This article was written with Corina Hernandez, a Public Administration major at Kean University. The "college student" is fictional.
On Election Day, New Jersey voters will be asked:
Do you approve the "Building Our Future Bond Act?" This bond act authorizes the state to issue bonds in the aggregate principal of $750 million to provide matching grants to New Jersey's colleges and universities. Money from the grants will be used to build, equip and expand higher education facilities for the purpose of increasing academic capacity.
Cranky taxpayer: Are you kidding me? New Jersey is already in debt. And you want me to say "Yes" to $750 million to help colleges? Fugetaboutit. What good is a college degree, anyway? I got my job after high school and am doing OK. Well, sort of.
College student: Hold up. That $750 million could help almost 50 colleges and universities. You want to talk about debt? How about an investment that could pay back in one year in increased GDP for the state and create 10,000 new jobs? And what good is a college degree? Don't get me started.
Cranky taxpayer: So. That sounds like a cheap sound bite crafted for election season. I'm sick of it.
College student: Fine. Here it goes. My family came from the Dominican Republic and I'm the first one to go to college. I have to work two jobs just to keep my head above water. I wouldn't be able to study at college if it weren't for the state's support. And get this, cranky taxpayer. A Georgetown University study reported that workers with a bachelor's degree earn 84 percent more during their lifetimes compared to those with a high school diploma. And more education means less unemployment. Unemployment rates are 12 percent for workers with less than a high school dipoma, 9 percent for those with a high school diploma, 7 percent for those with some college education, and 4 percent for those with a bachelor's degree or higher.
Cranky taxpayer: Yeah, sure. That may be true, but I don't want to have to pay for it. Pay for it yourself.
College student: I wish I could. But here's the deal. According to a Governor's Task Force on Higher Education, by 2018, New Jersey will be second only to Massachusetts with jobs that require a bachelor's degree. And most of these jobs will be in areas like healthcare, computer technology, business management and education. Then I can reach a level no one in my family has ever seen before, to support them, and inspire my children. I'll be making more than you, cranky taxpayer. Plus, we all know that no matter who our next president is, I'll be paying more taxes the more successful I am. And one more bonus -- I'll be more happy, and less cranky, than you.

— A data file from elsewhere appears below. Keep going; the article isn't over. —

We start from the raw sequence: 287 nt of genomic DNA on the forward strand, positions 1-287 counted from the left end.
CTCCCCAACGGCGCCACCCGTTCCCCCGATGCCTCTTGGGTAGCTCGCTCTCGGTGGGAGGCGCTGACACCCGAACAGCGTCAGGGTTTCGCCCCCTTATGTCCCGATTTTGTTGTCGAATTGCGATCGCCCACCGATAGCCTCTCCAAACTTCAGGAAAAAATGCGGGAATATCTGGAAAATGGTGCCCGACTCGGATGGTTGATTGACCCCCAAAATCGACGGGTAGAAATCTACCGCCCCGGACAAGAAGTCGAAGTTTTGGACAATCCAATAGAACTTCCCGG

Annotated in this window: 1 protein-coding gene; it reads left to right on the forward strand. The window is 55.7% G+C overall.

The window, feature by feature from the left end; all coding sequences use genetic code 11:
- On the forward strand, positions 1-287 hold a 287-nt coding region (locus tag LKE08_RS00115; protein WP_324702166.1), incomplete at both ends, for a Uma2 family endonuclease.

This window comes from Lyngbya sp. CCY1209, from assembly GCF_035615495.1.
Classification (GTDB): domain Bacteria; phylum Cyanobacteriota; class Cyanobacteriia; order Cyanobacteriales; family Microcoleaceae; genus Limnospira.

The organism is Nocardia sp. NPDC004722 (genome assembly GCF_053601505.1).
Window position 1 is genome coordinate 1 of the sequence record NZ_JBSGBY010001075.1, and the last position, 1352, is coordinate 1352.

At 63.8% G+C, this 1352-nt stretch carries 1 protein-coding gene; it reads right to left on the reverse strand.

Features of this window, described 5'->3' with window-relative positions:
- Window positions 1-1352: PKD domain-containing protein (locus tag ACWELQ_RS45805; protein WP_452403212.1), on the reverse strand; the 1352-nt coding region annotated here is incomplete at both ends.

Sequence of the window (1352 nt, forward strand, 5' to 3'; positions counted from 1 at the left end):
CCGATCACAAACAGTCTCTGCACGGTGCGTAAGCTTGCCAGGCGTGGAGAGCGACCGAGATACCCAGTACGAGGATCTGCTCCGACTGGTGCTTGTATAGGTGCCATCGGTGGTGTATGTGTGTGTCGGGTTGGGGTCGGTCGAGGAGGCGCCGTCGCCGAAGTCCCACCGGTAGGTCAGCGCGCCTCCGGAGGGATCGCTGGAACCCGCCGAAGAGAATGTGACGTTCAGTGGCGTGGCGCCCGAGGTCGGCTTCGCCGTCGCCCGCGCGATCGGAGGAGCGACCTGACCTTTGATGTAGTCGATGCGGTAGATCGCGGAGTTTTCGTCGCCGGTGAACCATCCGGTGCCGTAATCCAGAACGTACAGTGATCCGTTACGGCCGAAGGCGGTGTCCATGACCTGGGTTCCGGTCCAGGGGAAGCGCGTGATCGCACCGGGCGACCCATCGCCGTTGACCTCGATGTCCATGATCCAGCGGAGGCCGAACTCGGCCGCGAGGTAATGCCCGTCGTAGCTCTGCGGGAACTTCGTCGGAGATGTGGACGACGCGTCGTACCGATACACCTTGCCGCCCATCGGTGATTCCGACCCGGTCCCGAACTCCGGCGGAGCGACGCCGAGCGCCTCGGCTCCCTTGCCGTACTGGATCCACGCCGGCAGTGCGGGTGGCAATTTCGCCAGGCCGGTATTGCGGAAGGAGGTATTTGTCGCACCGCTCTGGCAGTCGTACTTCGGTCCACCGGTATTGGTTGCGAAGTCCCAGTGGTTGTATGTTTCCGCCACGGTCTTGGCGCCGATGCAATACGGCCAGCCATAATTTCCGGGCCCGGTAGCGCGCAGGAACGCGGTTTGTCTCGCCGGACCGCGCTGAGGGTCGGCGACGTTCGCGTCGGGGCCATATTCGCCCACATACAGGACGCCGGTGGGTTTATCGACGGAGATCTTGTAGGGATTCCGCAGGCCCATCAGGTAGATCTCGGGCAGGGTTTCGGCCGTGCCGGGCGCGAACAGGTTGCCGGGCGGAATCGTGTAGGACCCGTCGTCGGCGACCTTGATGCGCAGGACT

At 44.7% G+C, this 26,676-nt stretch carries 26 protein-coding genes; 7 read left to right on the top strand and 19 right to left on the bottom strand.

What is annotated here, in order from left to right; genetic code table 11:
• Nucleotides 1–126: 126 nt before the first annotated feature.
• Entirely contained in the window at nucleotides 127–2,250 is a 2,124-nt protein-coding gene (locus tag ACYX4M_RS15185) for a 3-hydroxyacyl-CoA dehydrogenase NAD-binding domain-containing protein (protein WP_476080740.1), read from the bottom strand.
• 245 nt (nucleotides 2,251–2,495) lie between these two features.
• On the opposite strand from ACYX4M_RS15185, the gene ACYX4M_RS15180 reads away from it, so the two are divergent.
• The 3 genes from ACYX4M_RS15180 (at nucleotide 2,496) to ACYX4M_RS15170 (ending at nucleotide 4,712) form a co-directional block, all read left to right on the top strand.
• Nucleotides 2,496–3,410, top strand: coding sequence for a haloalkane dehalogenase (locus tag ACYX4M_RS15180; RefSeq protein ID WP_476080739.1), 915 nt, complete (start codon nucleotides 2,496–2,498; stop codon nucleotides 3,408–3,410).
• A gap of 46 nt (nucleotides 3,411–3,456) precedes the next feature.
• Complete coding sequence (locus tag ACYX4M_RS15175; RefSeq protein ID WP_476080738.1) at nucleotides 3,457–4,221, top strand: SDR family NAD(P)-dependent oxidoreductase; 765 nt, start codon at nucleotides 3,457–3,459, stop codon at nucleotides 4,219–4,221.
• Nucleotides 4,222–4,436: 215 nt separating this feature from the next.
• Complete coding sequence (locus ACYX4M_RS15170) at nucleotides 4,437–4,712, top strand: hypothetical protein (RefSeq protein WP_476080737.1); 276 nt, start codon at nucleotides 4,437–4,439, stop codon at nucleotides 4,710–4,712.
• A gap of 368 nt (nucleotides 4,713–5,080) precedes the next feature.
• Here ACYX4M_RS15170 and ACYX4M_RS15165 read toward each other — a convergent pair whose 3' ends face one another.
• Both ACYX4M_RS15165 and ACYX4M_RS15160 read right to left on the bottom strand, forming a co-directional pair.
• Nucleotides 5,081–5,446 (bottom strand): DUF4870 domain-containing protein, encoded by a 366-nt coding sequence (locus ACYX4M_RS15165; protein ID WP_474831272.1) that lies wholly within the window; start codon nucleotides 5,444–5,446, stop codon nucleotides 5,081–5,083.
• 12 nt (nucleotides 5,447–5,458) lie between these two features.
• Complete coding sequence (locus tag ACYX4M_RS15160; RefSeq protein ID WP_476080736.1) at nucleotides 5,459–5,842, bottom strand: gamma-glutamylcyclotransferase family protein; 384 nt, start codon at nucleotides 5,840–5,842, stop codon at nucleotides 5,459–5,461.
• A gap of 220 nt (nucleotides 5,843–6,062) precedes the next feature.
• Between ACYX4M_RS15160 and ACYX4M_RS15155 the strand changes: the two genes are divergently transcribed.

Cranky taxpayer: Good luck with that.
This was originally published at The Huffington Post.
Not the public's responsibility to pay for higher education. We already pay for lower education, where does it end? My family emigrated from Italy over 50 years ago and I was the first person to go to college, (community college) then a state college, and I had to sign my name on the line for a loan which I will have to pay back no matter what I do in life (even if I claim bankruptcy). If "college student" wants to go to college, pick a cheaper school, work on obtaining better credit so you can get a loan, and save some money so you can pay for it yourself. We do NOT have a public duty to pay for this and the inflated salaries of college professors (most of whom aren't even available on campus). Do the research, google: is college worth it.
Thanks. Your article made me switch from a 'yes' vote for the "Building Our Future Bond Act" to a 'no' vote. Your manner of argument put quite a distaste in my mouth. Thanks for helping me see the light.